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Category: Recipes
Posted by: admin
Last weekend, I came across beautiful shrimp, live on ice at the farmers market, just caught in local waters. One of many seafoods available at the market, I couldn't pass these up, especially at only 5 bucks a pound, so I grabbed a couple pounds to enjoy throughout the weekend. One reason some people are hesitant to buy fresh shrimp is the preparation involved. While there is indeed a little work, it is more than worth the effort and often much more simple than many think. I typically start by gently popping off the head; it should come off easily if you hold the shrimp at the tail and simply fold back the head. Next, remove the digestive tract, often referred to as the vein. Simply make a shallow cut lengthwise down the curve of the shell, allowing the dark ribbon-like vein to be removed with a pointed utensil (although I usually pinch it out with my fingers). If the tail has been detached, the vein can be pinched at the tail end and pulled out completely with your fingers. Now remove the shell. The shrimp is then rinsed under cold water before being prepared.

Although the shrimp at the farmers markets are good to go, raw shrimp, in general, should be firm and have a mild odor. The shells should be translucent, free of blackened edges or black spots, a sign of quality loss. Once cooked, the meat should be firm and have no unpleasant odor; the color should be white with red or pink stripes.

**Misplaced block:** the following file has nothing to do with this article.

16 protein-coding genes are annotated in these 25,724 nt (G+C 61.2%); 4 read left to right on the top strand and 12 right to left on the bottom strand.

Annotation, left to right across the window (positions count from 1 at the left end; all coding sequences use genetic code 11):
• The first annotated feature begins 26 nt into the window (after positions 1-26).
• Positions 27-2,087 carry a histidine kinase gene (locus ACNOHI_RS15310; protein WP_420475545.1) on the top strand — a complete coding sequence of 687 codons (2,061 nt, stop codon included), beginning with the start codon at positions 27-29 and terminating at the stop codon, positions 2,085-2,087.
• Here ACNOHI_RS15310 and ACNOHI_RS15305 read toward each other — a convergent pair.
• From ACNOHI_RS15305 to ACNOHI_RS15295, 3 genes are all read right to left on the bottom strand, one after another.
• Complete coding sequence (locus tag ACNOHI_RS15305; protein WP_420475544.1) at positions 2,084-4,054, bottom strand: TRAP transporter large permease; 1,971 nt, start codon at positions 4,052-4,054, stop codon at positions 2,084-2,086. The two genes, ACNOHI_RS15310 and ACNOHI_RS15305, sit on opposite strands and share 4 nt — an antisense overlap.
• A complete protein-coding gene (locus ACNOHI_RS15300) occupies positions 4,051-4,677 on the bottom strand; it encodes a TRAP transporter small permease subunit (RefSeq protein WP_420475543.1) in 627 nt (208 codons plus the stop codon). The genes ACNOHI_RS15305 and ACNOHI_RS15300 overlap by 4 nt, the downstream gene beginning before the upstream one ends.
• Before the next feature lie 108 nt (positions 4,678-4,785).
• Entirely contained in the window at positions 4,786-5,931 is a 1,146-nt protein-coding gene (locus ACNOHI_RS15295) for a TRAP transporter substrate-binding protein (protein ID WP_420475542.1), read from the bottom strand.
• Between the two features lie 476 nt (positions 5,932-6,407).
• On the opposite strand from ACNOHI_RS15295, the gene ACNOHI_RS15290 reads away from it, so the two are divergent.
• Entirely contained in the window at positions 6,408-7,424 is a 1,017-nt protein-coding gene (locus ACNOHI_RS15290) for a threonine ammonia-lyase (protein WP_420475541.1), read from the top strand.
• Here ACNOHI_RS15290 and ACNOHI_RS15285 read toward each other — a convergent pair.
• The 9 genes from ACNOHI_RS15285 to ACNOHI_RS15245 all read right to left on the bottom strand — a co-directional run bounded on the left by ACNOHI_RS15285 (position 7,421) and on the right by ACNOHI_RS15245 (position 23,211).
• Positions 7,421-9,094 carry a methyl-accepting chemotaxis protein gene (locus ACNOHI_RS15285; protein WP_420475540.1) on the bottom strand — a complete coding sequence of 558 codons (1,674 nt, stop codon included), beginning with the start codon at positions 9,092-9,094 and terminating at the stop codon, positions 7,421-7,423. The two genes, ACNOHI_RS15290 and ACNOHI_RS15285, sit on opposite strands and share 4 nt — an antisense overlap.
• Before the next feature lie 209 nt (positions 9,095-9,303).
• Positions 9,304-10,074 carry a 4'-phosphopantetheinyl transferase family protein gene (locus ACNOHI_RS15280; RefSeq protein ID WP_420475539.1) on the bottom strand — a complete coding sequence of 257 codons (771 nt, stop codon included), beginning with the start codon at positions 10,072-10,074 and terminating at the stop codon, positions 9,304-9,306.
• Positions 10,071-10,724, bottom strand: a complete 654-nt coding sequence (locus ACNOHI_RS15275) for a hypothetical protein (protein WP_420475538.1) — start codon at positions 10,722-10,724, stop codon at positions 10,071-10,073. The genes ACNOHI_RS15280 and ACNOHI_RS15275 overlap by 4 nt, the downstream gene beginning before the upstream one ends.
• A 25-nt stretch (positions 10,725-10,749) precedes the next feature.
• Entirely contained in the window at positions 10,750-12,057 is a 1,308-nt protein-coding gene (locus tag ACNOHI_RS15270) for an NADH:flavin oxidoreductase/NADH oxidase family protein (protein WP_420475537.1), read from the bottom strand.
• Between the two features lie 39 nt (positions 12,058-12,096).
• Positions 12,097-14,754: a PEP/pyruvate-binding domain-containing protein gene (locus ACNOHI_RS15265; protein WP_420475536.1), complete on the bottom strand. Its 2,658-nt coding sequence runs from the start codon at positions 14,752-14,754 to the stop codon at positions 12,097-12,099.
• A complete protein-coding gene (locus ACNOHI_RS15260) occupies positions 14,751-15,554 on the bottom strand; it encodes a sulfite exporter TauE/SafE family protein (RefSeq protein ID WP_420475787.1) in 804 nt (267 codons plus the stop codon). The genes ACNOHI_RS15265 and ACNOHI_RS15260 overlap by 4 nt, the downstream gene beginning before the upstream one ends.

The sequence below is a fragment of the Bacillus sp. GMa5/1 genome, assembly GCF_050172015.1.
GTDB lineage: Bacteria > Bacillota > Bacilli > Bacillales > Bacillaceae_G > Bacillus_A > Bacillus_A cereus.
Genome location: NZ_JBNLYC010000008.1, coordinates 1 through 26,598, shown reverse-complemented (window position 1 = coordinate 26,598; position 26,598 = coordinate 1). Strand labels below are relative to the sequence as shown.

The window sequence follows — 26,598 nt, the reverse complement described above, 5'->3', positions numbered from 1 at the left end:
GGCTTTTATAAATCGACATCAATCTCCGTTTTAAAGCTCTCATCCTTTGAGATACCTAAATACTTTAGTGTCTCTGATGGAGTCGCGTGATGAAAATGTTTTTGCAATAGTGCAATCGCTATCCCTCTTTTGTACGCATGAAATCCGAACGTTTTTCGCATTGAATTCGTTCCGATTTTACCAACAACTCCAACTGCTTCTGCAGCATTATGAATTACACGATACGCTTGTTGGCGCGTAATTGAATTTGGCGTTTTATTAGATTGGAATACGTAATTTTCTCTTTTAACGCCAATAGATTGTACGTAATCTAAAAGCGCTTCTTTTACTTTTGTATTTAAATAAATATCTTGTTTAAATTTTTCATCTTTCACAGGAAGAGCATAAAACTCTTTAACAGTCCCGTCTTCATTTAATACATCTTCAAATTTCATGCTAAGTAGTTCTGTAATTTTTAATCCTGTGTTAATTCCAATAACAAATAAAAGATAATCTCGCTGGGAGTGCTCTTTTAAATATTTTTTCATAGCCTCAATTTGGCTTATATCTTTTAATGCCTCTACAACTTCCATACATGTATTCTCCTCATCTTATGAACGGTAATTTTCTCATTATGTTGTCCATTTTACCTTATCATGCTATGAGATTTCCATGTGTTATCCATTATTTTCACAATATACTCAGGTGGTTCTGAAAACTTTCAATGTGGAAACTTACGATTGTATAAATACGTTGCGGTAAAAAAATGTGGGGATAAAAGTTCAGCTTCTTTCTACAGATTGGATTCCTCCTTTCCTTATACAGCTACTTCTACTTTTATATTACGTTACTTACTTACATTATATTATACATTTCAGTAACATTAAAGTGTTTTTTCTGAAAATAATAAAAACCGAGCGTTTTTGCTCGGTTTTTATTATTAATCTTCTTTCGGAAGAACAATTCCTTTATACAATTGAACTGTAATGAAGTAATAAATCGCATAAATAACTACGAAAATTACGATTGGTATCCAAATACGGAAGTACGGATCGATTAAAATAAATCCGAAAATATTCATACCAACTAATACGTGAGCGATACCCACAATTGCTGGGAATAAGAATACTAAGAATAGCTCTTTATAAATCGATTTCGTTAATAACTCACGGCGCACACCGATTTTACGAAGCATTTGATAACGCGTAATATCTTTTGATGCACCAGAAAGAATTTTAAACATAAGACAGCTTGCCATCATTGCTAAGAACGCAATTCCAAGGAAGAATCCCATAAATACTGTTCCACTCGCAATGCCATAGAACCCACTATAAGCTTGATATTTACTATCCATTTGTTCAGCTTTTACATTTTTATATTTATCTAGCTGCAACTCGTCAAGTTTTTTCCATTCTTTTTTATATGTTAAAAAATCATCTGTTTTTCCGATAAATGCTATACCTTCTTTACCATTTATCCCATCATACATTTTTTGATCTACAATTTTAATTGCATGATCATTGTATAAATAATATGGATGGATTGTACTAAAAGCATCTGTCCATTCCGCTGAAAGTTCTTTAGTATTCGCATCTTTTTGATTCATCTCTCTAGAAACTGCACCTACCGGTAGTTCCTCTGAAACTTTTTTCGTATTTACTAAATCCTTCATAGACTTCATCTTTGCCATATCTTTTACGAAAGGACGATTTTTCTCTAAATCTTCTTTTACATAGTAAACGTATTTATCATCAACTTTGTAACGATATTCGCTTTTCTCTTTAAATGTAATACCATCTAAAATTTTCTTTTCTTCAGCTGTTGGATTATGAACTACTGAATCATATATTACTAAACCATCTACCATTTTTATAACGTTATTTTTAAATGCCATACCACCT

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Category: Picks of the Week
Posted by: admin
Local shrimp

The first week of October marked the opening of the local shrimp season, bringing with it a bounty of this sweet delicacy from the sea. Local fishermen J.R. and Manny Gorgita are catching the freshest shrimp local waters have to offer, as ocean conditions allow. Loaded with protein, iron and B vitamins, fresh shrimp is perfect for grilling, sauteing in a little garlic and butter, or when used to make a sweet shrimp pasta with freshly shaved fennel, as seen in the Fix of the Week on page D6. Available live on ice from the Gorgita family at the Tuesday Santa Barbara and Saturday Santa Barbara farmers markets. Be sure to get there early, as it often sells out. About $5 per pound.

Pickled Okra

If you like a nice hearty pickle with your sandwich, or maybe a little chopped relish on your burger, I highly recommend you try this new item from Jimenez Family Farm. Marinated in vinegar, water and salt, as well as garlic, chilies and dill from their Santa Ynez farm, pickled okra has great texture and flavor. Available at the Wednesday Solvang, Thursday Goleta, Friday Montecito, Saturday Santa Barbara and Sunday Camino Real markets. About $6 a jar.

Tahitian Squash

Grown by Tom Shepherd, this is one variety of squash that you must try. These monster 5- to 10-pound winter squash pack in the flavor and contain the highest sugar content of any other winter squash. The sweet flesh can be found throughout the long neck, where no seeds are present. Once you reach the giant bulb at the end, scoop out the seeds and enjoy the surrounding flesh. While it may be overwhelming to prepare such a large squash, simply start at the stem end and cut off the amount you need. The cut will heal quickly, allowing you to, for the next meal, cut off the healed portion, discard, and continue slicing off another section (keep in cool, dry place in the meantime). About $4 each.